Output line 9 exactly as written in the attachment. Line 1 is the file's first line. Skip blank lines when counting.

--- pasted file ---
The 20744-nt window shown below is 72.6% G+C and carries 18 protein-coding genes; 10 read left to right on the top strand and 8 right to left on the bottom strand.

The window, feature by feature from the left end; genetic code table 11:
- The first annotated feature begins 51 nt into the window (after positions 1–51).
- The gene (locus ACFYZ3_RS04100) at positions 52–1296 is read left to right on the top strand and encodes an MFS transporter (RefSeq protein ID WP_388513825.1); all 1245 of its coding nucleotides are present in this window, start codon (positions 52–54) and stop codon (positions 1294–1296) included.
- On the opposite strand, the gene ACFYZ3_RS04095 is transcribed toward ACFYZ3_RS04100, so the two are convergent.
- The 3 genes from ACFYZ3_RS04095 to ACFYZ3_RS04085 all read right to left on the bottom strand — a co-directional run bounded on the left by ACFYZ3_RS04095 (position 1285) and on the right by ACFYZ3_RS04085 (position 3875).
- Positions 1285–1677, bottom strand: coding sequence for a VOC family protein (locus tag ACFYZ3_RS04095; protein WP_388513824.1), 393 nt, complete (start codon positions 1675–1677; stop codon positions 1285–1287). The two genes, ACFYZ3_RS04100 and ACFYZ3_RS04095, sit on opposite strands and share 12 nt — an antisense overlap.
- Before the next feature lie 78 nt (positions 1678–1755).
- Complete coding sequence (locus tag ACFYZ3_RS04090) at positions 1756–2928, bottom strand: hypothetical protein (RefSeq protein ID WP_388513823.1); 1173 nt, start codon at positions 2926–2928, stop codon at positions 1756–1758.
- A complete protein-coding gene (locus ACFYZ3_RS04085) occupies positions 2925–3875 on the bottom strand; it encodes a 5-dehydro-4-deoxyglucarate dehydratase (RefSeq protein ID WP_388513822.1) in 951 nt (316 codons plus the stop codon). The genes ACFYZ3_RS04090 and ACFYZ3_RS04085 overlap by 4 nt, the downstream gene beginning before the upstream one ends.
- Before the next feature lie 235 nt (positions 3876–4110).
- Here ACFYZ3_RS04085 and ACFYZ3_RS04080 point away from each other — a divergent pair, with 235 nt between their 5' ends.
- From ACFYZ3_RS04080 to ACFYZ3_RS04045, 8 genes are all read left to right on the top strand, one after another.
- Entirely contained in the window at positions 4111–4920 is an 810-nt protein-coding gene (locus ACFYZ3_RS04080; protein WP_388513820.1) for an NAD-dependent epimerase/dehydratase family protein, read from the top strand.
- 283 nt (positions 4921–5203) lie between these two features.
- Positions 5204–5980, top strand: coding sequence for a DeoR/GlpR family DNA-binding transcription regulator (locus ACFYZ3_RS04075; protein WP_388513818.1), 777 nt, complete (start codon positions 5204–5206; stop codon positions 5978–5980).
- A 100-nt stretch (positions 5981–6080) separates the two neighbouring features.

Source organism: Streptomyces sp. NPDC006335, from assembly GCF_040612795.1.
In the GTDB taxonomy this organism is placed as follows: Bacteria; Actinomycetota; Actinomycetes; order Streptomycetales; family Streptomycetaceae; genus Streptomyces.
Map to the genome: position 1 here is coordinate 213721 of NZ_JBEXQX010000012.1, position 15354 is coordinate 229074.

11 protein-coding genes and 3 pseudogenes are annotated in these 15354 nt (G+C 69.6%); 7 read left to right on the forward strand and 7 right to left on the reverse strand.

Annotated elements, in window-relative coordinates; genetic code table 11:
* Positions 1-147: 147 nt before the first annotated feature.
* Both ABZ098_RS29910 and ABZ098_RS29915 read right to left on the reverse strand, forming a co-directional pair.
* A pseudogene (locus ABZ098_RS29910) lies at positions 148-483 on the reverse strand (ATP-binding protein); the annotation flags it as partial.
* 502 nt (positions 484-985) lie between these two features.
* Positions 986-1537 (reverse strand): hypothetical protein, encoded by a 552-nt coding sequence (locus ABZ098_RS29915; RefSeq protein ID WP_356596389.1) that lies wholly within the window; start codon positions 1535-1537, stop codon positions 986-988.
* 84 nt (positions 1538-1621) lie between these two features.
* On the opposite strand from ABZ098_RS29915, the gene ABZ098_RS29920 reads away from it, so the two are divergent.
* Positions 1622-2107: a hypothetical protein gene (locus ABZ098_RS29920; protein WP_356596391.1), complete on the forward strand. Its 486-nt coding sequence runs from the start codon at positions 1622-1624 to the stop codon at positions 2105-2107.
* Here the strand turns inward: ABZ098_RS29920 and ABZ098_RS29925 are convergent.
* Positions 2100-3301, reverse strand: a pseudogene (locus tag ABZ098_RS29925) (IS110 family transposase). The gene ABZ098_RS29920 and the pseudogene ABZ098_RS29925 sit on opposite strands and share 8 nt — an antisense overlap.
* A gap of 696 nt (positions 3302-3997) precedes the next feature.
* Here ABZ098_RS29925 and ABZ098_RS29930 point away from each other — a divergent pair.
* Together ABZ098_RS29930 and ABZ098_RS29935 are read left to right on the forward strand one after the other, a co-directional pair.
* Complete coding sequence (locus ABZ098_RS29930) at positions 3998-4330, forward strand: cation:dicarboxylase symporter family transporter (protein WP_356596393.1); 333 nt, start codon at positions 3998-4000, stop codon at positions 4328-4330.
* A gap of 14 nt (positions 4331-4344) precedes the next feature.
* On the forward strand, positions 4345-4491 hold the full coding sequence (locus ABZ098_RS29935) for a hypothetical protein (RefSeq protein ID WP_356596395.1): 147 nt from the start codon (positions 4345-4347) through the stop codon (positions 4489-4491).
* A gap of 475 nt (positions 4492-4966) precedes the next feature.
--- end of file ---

- Complete coding sequence (locus tag ACFYZ3_RS04090) at positions 1756–2928, bottom strand: hypothetical protein (RefSeq protein ID WP_388513823.1); 1173 nt, start codon at positions 2926–2928, stop codon at positions 1756–1758.